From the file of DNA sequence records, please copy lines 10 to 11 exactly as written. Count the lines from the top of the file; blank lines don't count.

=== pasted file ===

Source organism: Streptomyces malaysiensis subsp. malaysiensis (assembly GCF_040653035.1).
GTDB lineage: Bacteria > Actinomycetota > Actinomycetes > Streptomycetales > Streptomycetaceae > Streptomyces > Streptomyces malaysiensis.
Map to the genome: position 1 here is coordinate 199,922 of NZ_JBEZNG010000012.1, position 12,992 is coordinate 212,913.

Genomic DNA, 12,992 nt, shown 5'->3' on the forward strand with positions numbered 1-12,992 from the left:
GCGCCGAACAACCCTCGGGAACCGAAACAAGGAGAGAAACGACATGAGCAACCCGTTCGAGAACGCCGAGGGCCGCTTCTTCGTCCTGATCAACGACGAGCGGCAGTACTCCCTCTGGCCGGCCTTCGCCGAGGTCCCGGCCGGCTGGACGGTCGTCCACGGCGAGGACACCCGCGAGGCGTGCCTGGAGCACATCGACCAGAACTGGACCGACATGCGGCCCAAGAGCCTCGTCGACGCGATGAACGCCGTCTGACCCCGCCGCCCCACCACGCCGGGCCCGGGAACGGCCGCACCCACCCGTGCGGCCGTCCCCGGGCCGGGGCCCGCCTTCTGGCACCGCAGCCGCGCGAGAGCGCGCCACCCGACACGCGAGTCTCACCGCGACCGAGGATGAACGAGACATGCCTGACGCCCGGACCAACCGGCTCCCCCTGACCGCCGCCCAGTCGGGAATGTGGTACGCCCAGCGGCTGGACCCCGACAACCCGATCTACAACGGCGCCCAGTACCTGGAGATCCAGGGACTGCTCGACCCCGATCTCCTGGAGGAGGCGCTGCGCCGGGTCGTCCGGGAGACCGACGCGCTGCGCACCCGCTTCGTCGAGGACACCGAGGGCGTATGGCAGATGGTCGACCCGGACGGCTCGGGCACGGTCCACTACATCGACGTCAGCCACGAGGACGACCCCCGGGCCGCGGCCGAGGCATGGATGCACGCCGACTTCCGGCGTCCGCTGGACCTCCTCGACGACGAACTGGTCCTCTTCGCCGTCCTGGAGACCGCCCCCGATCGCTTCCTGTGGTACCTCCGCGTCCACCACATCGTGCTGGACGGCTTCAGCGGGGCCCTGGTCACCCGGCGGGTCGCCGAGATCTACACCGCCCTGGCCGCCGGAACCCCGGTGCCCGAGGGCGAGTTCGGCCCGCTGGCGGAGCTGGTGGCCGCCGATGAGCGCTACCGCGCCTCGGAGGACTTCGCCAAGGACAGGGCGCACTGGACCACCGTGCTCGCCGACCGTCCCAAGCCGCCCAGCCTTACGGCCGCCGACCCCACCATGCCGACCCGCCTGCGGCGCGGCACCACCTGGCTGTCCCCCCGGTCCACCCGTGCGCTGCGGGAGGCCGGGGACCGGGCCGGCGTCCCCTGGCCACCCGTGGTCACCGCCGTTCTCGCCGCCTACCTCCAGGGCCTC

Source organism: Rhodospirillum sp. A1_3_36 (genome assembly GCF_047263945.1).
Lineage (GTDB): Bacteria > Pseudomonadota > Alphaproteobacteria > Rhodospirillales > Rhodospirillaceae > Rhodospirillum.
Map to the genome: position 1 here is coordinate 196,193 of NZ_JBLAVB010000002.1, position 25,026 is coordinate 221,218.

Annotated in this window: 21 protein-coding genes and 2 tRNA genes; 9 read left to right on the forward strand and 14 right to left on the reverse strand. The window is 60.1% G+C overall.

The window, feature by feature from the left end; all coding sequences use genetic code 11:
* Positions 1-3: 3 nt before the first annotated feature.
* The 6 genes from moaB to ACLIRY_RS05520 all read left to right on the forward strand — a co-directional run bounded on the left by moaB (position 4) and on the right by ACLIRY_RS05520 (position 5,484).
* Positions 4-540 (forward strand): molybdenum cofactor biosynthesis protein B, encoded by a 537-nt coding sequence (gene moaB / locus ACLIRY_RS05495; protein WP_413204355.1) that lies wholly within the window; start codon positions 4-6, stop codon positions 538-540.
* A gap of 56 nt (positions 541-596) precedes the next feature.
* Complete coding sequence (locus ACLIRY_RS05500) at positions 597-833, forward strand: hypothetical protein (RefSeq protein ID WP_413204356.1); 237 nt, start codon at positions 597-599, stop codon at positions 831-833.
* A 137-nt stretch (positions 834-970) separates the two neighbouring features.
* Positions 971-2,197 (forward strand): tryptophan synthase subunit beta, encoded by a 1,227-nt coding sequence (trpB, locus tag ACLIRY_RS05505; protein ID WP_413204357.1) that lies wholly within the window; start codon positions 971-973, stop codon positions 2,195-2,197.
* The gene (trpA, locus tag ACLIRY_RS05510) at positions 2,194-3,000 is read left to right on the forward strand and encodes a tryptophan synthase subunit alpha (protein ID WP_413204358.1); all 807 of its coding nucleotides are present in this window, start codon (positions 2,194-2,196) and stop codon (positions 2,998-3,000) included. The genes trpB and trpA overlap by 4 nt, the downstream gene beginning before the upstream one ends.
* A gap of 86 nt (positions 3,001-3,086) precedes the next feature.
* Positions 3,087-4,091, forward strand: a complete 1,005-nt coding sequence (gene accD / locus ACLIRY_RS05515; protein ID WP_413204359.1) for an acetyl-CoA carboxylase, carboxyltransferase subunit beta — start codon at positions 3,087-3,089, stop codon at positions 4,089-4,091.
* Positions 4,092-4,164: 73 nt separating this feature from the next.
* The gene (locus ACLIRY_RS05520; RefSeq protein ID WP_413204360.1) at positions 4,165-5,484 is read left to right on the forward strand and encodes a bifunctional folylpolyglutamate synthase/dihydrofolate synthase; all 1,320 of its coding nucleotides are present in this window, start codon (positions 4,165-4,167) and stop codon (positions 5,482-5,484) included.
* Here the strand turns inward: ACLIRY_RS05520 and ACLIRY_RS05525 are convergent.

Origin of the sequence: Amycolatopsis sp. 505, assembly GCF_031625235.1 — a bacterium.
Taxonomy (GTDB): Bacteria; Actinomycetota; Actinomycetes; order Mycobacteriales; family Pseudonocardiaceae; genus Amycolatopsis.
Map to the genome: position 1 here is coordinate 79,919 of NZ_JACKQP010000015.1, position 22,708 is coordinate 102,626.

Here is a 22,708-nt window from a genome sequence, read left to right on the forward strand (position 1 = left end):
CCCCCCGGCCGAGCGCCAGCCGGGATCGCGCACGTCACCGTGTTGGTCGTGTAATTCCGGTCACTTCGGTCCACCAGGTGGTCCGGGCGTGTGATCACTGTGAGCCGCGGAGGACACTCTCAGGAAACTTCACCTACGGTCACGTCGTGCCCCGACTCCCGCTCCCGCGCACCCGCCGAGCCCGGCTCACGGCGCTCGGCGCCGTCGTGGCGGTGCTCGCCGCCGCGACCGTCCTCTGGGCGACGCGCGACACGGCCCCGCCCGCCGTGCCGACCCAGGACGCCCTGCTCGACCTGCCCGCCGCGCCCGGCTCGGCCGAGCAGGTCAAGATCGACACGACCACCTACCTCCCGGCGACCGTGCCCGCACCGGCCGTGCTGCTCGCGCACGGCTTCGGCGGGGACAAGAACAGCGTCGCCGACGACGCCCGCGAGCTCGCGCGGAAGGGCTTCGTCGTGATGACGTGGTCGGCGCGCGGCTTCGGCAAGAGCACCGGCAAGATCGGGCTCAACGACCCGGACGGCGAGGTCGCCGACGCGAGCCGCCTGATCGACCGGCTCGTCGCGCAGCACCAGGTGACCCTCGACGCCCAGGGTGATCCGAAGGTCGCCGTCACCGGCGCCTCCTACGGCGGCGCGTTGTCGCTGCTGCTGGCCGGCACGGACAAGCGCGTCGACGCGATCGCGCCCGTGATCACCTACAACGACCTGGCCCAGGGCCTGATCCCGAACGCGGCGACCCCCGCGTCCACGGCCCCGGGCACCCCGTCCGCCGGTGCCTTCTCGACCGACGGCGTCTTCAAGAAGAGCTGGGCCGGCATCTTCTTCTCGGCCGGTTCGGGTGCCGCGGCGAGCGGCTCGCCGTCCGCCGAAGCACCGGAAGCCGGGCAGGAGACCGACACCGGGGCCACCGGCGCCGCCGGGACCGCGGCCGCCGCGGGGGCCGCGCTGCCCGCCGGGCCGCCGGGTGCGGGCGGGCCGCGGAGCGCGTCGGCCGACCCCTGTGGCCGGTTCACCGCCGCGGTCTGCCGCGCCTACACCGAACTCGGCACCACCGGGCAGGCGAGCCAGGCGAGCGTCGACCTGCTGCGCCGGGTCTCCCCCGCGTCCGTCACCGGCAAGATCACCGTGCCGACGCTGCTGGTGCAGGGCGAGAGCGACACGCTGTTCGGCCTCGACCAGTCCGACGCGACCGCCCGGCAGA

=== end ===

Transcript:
The window, feature by feature from the left end; all coding sequences use genetic code 11:
* Positions 1-3: 3 nt before the first annotated feature.